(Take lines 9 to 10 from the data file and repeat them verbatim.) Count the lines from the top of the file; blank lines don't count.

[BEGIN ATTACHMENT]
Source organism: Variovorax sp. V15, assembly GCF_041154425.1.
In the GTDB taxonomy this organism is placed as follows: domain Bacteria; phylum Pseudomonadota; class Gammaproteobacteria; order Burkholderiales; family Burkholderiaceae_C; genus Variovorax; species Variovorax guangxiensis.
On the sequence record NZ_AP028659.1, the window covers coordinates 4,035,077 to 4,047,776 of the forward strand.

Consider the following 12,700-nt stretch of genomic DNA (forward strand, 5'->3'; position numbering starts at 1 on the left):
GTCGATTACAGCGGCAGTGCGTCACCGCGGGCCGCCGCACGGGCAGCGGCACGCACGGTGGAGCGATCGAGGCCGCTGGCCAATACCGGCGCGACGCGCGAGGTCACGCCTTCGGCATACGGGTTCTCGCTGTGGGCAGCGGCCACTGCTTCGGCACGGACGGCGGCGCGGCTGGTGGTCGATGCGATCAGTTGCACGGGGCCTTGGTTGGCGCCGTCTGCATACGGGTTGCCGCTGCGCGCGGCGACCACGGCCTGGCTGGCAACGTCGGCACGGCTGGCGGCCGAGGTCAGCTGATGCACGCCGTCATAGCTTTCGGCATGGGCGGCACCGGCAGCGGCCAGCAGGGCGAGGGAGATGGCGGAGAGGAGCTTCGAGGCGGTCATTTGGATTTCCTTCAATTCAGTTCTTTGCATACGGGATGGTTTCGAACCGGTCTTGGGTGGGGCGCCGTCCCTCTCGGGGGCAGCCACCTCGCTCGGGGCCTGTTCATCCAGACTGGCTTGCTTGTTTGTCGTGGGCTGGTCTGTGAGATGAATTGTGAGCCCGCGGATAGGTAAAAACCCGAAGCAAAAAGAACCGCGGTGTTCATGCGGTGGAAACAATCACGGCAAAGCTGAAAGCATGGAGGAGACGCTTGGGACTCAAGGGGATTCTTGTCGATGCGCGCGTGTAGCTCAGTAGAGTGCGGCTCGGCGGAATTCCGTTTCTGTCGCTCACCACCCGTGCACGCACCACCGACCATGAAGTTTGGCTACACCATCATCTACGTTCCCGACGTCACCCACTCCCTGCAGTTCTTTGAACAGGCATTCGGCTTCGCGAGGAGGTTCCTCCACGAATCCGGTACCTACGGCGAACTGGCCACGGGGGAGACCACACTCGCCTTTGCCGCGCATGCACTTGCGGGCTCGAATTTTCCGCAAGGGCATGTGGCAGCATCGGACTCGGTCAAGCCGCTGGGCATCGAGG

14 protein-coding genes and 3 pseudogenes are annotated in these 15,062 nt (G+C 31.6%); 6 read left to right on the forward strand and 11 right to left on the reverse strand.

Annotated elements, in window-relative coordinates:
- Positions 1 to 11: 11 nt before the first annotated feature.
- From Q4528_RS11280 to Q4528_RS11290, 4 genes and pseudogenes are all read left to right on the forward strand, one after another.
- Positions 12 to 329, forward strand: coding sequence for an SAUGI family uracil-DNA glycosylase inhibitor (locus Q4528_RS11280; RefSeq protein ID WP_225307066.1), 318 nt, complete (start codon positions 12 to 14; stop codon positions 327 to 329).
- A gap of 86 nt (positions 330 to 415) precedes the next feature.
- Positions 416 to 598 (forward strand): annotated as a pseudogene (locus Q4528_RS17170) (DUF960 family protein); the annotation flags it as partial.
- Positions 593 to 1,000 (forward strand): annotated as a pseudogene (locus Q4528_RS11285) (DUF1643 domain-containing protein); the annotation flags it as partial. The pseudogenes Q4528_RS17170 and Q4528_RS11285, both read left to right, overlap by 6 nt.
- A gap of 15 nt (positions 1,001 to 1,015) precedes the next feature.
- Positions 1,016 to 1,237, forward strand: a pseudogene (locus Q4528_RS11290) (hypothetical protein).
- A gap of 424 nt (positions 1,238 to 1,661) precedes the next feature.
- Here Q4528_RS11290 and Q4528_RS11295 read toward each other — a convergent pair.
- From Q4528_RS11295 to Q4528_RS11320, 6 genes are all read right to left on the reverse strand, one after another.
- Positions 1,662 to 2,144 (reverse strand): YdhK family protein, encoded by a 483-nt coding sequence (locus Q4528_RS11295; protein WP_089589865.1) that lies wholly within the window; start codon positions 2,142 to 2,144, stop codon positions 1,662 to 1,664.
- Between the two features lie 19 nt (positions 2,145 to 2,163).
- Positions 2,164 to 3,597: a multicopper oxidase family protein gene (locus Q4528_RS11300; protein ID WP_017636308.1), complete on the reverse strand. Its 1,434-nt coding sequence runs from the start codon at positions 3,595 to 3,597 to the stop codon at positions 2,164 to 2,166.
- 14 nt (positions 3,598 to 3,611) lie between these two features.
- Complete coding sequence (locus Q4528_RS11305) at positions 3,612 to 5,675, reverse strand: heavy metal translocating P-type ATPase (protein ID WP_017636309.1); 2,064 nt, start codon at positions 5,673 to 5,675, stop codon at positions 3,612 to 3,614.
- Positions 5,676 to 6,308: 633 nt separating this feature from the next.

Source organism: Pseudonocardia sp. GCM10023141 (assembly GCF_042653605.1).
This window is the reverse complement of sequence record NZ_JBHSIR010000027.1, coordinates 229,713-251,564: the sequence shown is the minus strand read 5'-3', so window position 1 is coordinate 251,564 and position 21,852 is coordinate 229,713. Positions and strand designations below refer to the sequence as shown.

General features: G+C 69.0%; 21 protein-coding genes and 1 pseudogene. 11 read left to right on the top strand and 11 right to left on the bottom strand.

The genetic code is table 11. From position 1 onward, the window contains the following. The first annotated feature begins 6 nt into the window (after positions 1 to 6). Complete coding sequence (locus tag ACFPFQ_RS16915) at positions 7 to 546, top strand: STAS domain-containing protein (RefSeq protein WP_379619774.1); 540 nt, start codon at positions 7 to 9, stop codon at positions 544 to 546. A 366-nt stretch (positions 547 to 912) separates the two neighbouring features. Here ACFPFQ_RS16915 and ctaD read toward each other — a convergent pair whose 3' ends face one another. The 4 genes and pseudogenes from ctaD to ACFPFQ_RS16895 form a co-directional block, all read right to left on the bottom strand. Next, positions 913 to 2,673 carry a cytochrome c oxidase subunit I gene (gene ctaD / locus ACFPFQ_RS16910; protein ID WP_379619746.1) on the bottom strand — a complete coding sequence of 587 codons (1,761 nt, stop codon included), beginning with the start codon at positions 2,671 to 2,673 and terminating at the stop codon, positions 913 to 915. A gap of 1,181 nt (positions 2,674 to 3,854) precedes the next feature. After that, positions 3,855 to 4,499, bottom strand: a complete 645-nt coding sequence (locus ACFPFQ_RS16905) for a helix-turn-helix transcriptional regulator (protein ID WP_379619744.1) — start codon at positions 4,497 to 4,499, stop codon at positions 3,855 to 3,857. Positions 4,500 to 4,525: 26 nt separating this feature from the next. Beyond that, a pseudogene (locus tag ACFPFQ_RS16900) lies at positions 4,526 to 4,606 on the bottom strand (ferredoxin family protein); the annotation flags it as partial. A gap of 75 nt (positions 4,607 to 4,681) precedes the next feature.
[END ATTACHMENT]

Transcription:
- From Q4528_RS11280 to Q4528_RS11290, 4 genes and pseudogenes are all read left to right on the forward strand, one after another.
- Positions 12 to 329, forward strand: coding sequence for an SAUGI family uracil-DNA glycosylase inhibitor (locus Q4528_RS11280; RefSeq protein ID WP_225307066.1), 318 nt, complete (start codon positions 12 to 14; stop codon positions 327 to 329).